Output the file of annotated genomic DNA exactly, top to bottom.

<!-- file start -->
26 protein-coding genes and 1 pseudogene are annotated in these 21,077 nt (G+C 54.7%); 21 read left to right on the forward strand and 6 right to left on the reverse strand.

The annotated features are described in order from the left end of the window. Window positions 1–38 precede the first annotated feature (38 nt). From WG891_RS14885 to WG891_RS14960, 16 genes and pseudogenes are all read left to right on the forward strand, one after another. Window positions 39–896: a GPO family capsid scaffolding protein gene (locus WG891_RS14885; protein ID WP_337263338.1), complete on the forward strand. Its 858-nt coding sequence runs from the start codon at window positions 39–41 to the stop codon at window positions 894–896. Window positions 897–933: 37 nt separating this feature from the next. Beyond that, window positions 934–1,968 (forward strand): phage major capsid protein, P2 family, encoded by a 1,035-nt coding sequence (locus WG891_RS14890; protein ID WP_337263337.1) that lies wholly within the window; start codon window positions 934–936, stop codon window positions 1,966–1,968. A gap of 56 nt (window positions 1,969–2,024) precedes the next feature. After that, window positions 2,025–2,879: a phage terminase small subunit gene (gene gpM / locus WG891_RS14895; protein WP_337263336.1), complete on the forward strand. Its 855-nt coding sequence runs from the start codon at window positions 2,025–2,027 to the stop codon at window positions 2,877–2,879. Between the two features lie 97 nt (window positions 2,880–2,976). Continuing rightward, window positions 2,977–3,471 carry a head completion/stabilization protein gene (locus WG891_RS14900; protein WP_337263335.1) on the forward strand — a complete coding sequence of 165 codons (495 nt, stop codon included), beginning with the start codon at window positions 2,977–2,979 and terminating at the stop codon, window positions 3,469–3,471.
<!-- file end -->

26 protein-coding genes and 1 pseudogene are annotated in these 21,077 nt (G+C 54.7%); 21 read left to right on the forward strand and 6 right to left on the reverse strand.

The annotated features are described in order from the left end of the window. Window positions 1–38 precede the first annotated feature (38 nt). From WG891_RS14885 to WG891_RS14960, 16 genes and pseudogenes are all read left to right on the forward strand, one after another. Window positions 39–896: a GPO family capsid scaffolding protein gene (locus WG891_RS14885; protein ID WP_337263338.1), complete on the forward strand. Its 858-nt coding sequence runs from the start codon at window positions 39–41 to the stop codon at window positions 894–896. Window positions 897–933: 37 nt separating this feature from the next. Beyond that, window positions 934–1,968 (forward strand): phage major capsid protein, P2 family, encoded by a 1,035-nt coding sequence (locus WG891_RS14890; protein ID WP_337263337.1) that lies wholly within the window; start codon window positions 934–936, stop codon window positions 1,966–1,968. A gap of 56 nt (window positions 1,969–2,024) precedes the next feature. After that, window positions 2,025–2,879: a phage terminase small subunit gene (gene gpM / locus WG891_RS14895; protein WP_337263336.1), complete on the forward strand. Its 855-nt coding sequence runs from the start codon at window positions 2,025–2,027 to the stop codon at window positions 2,877–2,879. Between the two features lie 97 nt (window positions 2,880–2,976). Continuing rightward, window positions 2,977–3,471 carry a head completion/stabilization protein gene (locus WG891_RS14900; protein WP_337263335.1) on the forward strand — a complete coding sequence of 165 codons (495 nt, stop codon included), beginning with the start codon at window positions 2,977–2,979 and terminating at the stop codon, window positions 3,469–3,471.